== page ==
I suppose it's time to get back in the saddle. A sad winter, a busy winter, not enough time in the kitchen, in the woods, in the garden.
This weekend felt close to normal after some time outdoors and a little culinary therapy. A blooming Amelanchier
is a lovesome thing.
I'd heard rumors that cornelian cherries (the fruit of Cornus mas
) were crazy high in pectin, but I'd never had a big enough harvest to try making a preserve. Last fall, Carleen sent me almost two cups of fruit, which I processed and froze for a rainy day. Damn if that jam didn't set solid in less time than any fruit I've ever worked with. Dark ruby red and super tart. It's a keeper.
Leda and I pulled in an excellent knotweed harvest on Monday. Once again we found that even stalks as tall as 36" had a tender 8 - 10" at the top that were easy to snap off with a satisfying pop. Plenty of stems for wine, and plenty left over for an experiment. A recipe for knotweed tapioca pudding at the 3 Forager's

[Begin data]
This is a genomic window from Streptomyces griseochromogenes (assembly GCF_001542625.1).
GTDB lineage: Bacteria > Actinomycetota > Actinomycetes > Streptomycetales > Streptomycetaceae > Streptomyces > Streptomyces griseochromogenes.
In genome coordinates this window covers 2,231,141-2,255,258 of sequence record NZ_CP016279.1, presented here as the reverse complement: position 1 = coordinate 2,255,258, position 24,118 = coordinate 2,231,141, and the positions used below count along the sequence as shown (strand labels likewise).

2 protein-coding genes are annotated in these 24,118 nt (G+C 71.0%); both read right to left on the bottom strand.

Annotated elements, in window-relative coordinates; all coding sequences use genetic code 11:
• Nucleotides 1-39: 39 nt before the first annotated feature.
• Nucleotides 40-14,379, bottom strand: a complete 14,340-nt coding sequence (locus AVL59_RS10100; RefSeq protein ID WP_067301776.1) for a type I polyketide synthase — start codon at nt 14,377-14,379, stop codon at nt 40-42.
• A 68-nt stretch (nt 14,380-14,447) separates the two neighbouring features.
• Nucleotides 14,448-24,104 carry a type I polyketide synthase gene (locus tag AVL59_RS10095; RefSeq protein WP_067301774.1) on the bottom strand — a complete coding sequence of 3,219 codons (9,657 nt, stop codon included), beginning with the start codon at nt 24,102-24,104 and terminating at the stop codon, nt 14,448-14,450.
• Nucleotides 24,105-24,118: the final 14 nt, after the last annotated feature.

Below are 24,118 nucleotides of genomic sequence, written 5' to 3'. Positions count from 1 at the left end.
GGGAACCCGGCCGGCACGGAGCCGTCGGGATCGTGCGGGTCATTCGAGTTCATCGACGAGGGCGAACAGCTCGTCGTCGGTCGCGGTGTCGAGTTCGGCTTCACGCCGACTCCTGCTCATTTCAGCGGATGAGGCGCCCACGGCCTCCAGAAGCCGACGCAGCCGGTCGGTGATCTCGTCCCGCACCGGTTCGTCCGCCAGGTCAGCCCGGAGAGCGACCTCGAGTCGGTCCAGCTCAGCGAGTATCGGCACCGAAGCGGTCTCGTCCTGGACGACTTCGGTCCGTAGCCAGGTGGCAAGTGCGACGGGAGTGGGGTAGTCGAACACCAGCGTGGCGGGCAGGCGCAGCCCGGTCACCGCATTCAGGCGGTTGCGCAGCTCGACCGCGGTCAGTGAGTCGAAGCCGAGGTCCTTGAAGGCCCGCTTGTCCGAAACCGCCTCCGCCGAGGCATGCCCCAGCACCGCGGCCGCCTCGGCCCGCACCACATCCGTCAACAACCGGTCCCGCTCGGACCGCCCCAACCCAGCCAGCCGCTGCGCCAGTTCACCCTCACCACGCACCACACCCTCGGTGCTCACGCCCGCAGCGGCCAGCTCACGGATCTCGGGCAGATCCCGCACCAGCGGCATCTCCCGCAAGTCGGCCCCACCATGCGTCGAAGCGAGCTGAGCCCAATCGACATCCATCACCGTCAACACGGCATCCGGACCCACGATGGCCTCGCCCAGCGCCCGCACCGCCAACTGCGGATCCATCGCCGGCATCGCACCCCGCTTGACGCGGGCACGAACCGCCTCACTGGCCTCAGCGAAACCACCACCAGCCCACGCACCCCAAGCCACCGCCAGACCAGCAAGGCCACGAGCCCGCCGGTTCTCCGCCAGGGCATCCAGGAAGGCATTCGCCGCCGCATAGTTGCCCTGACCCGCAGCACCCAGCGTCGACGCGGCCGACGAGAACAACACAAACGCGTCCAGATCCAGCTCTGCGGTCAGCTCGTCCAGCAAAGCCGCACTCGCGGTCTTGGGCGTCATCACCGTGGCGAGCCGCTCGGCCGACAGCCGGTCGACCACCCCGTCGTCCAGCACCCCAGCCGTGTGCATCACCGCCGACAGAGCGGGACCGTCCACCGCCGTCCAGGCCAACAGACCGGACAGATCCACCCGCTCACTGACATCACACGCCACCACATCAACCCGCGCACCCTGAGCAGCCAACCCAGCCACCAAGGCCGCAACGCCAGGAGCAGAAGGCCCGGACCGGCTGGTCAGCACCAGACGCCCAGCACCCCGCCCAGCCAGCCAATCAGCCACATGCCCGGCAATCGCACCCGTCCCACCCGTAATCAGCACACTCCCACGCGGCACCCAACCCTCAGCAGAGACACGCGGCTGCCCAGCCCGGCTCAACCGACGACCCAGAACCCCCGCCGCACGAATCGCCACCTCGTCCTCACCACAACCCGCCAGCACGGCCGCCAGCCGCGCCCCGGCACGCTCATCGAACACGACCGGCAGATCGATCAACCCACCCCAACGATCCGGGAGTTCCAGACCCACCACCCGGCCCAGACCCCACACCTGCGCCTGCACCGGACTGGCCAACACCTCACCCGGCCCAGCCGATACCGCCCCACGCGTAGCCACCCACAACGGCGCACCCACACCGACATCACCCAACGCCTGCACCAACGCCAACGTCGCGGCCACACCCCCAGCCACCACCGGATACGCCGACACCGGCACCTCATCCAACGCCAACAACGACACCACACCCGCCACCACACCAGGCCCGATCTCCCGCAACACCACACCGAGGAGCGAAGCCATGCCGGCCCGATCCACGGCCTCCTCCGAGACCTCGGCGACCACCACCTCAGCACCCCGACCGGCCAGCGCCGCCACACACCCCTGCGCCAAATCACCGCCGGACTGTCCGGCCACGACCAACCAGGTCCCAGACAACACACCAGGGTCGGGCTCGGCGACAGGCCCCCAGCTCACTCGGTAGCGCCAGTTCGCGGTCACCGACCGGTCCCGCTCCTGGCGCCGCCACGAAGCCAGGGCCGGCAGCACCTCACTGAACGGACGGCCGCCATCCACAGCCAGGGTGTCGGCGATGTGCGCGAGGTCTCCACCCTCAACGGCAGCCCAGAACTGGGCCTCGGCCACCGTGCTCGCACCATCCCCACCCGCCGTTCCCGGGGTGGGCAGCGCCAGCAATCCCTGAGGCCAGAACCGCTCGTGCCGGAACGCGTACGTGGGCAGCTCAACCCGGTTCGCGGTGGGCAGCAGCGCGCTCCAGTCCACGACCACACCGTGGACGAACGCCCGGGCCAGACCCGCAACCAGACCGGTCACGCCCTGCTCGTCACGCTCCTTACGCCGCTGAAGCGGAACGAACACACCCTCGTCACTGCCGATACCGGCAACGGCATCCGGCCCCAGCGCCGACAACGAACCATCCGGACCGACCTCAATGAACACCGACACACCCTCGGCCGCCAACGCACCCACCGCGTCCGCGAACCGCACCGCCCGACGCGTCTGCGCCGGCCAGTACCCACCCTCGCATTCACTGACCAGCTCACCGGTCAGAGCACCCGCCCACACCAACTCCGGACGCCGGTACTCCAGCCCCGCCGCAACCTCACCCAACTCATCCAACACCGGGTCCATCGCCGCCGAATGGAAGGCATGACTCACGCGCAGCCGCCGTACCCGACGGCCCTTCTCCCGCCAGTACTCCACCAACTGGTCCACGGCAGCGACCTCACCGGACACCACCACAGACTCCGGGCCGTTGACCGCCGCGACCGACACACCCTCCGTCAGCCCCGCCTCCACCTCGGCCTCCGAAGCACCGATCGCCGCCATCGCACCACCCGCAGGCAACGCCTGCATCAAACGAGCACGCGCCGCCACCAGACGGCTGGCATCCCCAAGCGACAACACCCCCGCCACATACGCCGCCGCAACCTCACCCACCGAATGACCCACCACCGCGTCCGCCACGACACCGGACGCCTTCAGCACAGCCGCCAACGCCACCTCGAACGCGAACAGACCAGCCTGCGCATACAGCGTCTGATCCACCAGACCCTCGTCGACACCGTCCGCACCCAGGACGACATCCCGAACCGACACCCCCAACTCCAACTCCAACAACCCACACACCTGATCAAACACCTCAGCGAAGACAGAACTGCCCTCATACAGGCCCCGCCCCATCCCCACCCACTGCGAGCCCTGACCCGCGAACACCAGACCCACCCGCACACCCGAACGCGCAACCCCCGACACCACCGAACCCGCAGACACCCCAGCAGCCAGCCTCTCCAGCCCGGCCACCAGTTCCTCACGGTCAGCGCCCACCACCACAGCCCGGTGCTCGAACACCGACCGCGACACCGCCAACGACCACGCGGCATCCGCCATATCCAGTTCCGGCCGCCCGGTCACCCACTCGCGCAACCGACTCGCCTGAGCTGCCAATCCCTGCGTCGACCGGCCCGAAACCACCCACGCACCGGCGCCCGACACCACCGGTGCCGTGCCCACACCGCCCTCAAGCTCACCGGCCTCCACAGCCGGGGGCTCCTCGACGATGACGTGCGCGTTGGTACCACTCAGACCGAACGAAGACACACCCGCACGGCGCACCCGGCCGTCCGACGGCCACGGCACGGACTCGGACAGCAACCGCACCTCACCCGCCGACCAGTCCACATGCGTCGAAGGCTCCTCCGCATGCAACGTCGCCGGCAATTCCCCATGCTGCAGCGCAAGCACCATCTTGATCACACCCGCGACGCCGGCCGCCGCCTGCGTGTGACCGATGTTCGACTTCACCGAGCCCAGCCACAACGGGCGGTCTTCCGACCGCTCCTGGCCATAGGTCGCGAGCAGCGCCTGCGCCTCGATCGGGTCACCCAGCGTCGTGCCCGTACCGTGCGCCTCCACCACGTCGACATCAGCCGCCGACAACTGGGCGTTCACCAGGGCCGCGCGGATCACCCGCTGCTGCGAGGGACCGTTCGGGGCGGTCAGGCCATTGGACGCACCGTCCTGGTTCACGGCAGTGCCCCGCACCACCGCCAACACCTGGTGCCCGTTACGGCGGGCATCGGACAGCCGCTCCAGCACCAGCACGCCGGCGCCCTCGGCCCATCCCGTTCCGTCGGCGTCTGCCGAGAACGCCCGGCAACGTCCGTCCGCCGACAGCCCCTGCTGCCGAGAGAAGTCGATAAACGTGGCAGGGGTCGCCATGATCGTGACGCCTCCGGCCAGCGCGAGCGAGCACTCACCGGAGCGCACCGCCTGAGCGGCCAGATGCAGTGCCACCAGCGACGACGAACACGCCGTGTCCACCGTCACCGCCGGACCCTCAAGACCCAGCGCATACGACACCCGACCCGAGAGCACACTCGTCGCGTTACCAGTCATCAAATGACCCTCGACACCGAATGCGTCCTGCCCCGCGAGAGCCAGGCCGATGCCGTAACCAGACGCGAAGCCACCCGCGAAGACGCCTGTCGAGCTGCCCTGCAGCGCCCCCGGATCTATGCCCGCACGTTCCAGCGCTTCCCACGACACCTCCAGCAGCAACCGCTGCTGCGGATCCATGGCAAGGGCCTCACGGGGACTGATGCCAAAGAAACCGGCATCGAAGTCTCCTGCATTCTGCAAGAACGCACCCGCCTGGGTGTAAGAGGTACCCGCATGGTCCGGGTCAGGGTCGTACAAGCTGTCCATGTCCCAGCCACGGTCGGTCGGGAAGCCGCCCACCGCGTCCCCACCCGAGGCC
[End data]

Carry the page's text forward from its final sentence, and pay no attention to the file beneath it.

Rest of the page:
website served as my jumping off point, although I used small pearl tapioca instead of instant. I thought it was ok, but Michael said he'd like it better if the crunch came from a nut rather than from sliced knotweed. So I created a second variation using puréed knotweed and ginkgo nuts. The result was a smooth, green, semi-sweet pudding with small chunks of boiled ginkgo nuts. The taste was semi-sweet and entirely addictive. I won't say how many bowls we ate.
(version #2 (w/ginkgo nuts) in foreground, runner-up in the rear)
Garlic mustard, ground beef, and knotweed: a simple dish, a hearty dish, a spring dish.
In between, the last of the apples and carrots went into wine, the first harvest of wild garlic was minced and dehydrated, and I reviewed my copy-edited manuscript.
Yes, it almost felt normal.